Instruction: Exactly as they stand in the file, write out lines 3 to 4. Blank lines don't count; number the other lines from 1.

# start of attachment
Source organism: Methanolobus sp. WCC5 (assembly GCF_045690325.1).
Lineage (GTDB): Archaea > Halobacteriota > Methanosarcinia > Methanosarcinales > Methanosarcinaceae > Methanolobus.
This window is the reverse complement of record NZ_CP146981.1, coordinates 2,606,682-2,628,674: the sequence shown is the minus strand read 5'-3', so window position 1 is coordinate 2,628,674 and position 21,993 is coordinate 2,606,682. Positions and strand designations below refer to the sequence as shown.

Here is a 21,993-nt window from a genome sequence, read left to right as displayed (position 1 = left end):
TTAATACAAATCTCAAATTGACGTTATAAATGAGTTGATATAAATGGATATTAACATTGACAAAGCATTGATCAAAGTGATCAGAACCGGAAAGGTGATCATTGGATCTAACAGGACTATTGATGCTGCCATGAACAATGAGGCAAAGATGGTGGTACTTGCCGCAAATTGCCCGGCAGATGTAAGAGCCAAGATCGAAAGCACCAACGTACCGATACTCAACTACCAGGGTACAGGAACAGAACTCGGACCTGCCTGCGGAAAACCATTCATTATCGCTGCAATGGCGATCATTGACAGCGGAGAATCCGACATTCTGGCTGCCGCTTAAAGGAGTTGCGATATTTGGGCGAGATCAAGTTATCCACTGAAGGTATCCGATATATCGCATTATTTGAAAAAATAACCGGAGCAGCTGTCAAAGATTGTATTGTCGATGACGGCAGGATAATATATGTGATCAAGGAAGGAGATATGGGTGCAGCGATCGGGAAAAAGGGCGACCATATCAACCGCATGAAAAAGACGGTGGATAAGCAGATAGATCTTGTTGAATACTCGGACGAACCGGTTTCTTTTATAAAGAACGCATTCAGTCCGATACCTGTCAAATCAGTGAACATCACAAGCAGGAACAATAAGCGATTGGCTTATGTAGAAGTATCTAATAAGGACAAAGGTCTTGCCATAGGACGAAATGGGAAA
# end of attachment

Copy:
This window is the reverse complement of record NZ_CP146981.1, coordinates 2,606,682-2,628,674: the sequence shown is the minus strand read 5'-3', so window position 1 is coordinate 2,628,674 and position 21,993 is coordinate 2,606,682. Positions and strand designations below refer to the sequence as shown.

Here is a 21,993-nt window from a genome sequence, read left to right as displayed (position 1 = left end):